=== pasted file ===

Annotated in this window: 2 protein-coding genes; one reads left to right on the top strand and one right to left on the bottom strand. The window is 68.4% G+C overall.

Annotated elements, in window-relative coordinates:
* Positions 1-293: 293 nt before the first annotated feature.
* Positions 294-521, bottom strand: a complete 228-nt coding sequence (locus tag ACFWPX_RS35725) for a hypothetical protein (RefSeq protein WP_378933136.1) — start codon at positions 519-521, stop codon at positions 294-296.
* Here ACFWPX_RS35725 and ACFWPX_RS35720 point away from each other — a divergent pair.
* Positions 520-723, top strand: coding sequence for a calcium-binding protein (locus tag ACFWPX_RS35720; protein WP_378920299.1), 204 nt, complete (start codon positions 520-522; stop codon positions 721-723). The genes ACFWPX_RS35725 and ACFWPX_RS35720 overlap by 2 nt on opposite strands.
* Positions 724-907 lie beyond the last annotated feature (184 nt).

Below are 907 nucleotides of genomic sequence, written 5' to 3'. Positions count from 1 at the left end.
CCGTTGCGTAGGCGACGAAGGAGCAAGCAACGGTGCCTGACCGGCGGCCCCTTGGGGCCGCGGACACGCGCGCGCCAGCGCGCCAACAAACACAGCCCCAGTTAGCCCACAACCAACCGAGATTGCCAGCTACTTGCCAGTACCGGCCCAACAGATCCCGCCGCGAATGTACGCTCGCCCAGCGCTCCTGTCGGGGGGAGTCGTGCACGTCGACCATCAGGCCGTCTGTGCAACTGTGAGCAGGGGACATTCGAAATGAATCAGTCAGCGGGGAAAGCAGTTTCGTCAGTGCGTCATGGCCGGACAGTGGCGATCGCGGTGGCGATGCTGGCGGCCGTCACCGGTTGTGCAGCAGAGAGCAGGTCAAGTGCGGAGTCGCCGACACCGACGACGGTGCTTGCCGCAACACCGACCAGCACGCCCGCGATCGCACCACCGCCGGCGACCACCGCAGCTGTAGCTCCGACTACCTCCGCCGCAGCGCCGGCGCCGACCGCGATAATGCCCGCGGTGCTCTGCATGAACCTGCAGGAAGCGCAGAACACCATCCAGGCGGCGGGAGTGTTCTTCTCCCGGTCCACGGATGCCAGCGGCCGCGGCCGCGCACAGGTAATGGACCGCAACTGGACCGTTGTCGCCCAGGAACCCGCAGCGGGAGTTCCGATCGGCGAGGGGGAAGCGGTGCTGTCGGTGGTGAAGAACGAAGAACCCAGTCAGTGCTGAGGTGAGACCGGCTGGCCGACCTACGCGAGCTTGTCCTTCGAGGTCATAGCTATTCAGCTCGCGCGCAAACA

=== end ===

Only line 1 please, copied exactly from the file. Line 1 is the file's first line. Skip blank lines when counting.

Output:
Annotated in this window: 2 protein-coding genes; one reads left to right on the top strand and one right to left on the bottom strand. The window is 68.4% G+C overall.